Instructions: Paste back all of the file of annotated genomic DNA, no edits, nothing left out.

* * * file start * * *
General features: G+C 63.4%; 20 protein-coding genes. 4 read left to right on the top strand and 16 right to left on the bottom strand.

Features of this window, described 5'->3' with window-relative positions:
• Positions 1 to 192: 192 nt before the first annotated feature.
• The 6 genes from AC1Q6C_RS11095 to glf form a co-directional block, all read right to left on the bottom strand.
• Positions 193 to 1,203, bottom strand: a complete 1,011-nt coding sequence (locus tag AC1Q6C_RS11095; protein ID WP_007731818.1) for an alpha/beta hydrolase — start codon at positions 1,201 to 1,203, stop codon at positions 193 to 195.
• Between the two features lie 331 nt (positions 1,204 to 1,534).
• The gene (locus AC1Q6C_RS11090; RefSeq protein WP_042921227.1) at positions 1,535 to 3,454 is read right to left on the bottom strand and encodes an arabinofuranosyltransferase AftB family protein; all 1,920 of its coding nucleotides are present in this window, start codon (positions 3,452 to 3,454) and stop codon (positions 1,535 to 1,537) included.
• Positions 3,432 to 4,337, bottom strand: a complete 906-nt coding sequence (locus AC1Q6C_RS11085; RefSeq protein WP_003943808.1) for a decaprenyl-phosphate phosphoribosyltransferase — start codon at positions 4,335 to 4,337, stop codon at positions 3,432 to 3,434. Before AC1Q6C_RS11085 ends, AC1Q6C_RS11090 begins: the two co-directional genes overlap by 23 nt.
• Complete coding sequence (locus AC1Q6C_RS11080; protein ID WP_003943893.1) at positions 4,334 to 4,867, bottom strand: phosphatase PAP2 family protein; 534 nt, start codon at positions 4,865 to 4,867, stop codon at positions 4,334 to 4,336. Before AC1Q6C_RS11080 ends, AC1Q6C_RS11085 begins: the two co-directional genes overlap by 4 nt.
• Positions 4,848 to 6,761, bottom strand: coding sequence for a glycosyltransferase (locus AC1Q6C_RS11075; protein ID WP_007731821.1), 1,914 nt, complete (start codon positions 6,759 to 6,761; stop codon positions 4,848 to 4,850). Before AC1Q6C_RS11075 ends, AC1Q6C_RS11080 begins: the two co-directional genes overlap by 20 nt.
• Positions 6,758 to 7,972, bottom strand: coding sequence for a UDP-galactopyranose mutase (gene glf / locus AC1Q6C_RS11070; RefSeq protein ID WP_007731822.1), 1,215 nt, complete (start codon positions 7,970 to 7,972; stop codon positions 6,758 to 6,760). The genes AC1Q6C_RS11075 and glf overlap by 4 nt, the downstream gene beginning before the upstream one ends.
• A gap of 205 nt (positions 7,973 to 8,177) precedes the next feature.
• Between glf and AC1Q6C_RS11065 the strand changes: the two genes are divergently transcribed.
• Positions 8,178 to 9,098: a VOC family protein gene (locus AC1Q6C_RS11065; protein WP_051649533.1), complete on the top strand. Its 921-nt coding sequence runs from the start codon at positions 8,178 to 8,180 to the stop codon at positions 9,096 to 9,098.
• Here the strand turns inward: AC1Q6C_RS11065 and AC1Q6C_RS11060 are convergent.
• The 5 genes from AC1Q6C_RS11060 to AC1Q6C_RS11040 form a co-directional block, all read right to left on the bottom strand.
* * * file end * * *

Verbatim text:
General features: G+C 63.4%; 20 protein-coding genes. 4 read left to right on the top strand and 16 right to left on the bottom strand.

Features of this window, described 5'->3' with window-relative positions:
• Positions 1 to 192: 192 nt before the first annotated feature.
• The 6 genes from AC1Q6C_RS11095 to glf form a co-directional block, all read right to left on the bottom strand.
• Positions 193 to 1,203, bottom strand: a complete 1,011-nt coding sequence (locus tag AC1Q6C_RS11095; protein ID WP_007731818.1) for an alpha/beta hydrolase — start codon at positions 1,201 to 1,203, stop codon at positions 193 to 195.
• Between the two features lie 331 nt (positions 1,204 to 1,534).
• The gene (locus AC1Q6C_RS11090; RefSeq protein WP_042921227.1) at positions 1,535 to 3,454 is read right to left on the bottom strand and encodes an arabinofuranosyltransferase AftB family protein; all 1,920 of its coding nucleotides are present in this window, start codon (positions 3,452 to 3,454) and stop codon (positions 1,535 to 1,537) included.
• Positions 3,432 to 4,337, bottom strand: a complete 906-nt coding sequence (locus AC1Q6C_RS11085; RefSeq protein WP_003943808.1) for a decaprenyl-phosphate phosphoribosyltransferase — start codon at positions 4,335 to 4,337, stop codon at positions 3,432 to 3,434. Before AC1Q6C_RS11085 ends, AC1Q6C_RS11090 begins: the two co-directional genes overlap by 23 nt.
• Complete coding sequence (locus AC1Q6C_RS11080; protein ID WP_003943893.1) at positions 4,334 to 4,867, bottom strand: phosphatase PAP2 family protein; 534 nt, start codon at positions 4,865 to 4,867, stop codon at positions 4,334 to 4,336. Before AC1Q6C_RS11080 ends, AC1Q6C_RS11085 begins: the two co-directional genes overlap by 4 nt.
• Positions 4,848 to 6,761, bottom strand: coding sequence for a glycosyltransferase (locus AC1Q6C_RS11075; protein ID WP_007731821.1), 1,914 nt, complete (start codon positions 6,759 to 6,761; stop codon positions 4,848 to 4,850). Before AC1Q6C_RS11075 ends, AC1Q6C_RS11080 begins: the two co-directional genes overlap by 20 nt.
• Positions 6,758 to 7,972, bottom strand: coding sequence for a UDP-galactopyranose mutase (gene glf / locus AC1Q6C_RS11070; RefSeq protein ID WP_007731822.1), 1,215 nt, complete (start codon positions 7,970 to 7,972; stop codon positions 6,758 to 6,760). The genes AC1Q6C_RS11075 and glf overlap by 4 nt, the downstream gene beginning before the upstream one ends.
• A gap of 205 nt (positions 7,973 to 8,177) precedes the next feature.
• Between glf and AC1Q6C_RS11065 the strand changes: the two genes are divergently transcribed.
• Positions 8,178 to 9,098: a VOC family protein gene (locus AC1Q6C_RS11065; protein WP_051649533.1), complete on the top strand. Its 921-nt coding sequence runs from the start codon at positions 8,178 to 8,180 to the stop codon at positions 9,096 to 9,098.
• Here the strand turns inward: AC1Q6C_RS11065 and AC1Q6C_RS11060 are convergent.
• The 5 genes from AC1Q6C_RS11060 to AC1Q6C_RS11040 form a co-directional block, all read right to left on the bottom strand.